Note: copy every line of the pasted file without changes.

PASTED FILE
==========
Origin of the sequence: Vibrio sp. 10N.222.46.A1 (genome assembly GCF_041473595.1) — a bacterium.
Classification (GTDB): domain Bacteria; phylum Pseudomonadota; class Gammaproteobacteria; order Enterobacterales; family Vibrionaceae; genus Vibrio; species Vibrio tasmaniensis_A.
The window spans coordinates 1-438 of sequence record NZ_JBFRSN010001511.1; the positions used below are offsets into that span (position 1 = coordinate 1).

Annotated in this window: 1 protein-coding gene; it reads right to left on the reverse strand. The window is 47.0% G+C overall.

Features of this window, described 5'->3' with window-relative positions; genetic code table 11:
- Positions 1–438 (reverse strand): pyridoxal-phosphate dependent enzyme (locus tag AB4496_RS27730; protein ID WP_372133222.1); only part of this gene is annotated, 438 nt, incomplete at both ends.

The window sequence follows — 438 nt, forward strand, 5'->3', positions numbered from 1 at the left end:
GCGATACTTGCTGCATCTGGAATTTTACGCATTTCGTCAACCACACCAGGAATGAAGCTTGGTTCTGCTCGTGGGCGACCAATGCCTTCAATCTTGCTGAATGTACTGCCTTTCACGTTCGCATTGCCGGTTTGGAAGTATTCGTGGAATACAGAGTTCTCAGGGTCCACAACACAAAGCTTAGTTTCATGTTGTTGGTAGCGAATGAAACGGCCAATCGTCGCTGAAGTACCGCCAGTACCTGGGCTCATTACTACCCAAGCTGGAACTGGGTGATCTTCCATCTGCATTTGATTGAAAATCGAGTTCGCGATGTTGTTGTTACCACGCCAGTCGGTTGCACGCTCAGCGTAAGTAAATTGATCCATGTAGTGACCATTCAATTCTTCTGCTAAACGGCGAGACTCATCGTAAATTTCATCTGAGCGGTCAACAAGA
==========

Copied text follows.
Origin of the sequence: Vibrio sp. 10N.222.46.A1 (genome assembly GCF_041473595.1) — a bacterium.
Classification (GTDB): domain Bacteria; phylum Pseudomonadota; class Gammaproteobacteria; order Enterobacterales; family Vibrionaceae; genus Vibrio; species Vibrio tasmaniensis_A.
The window spans coordinates 1-438 of sequence record NZ_JBFRSN010001511.1; the positions used below are offsets into that span (position 1 = coordinate 1).

Annotated in this window: 1 protein-coding gene; it reads right to left on the reverse strand. The window is 47.0% G+C overall.

Features of this window, described 5'->3' with window-relative positions; genetic code table 11:
- Positions 1–438 (reverse strand): pyridoxal-phosphate dependent enzyme (locus tag AB4496_RS27730; protein ID WP_372133222.1); only part of this gene is annotated, 438 nt, incomplete at both ends.

The window sequence follows — 438 nt, forward strand, 5'->3', positions numbered from 1 at the left end:
GCGATACTTGCTGCATCTGGAATTTTACGCATTTCGTCAACCACACCAGGAATGAAGCTTGGTTCTGCTCGTGGGCGACCAATGCCTTCAATCTTGCTGAATGTACTGCCTTTCACGTTCGCATTGCCGGTTTGGAAGTATTCGTGGAATACAGAGTTCTCAGGGTCCACAACACAAAGCTTAGTTTCATGTTGTTGGTAGCGAATGAAACGGCCAATCGTCGCTGAAGTACCGCCAGTACCTGGGCTCATTACTACCCAAGCTGGAACTGGGTGATCTTCCATCTGCATTTGATTGAAAATCGAGTTCGCGATGTTGTTGTTACCACGCCAGTCGGTTGCACGCTCAGCGTAAGTAAATTGATCCATGTAGTGACCATTCAATTCTTCTGCTAAACGGCGAGACTCATCGTAAATTTCATCTGAGCGGTCAACAAGA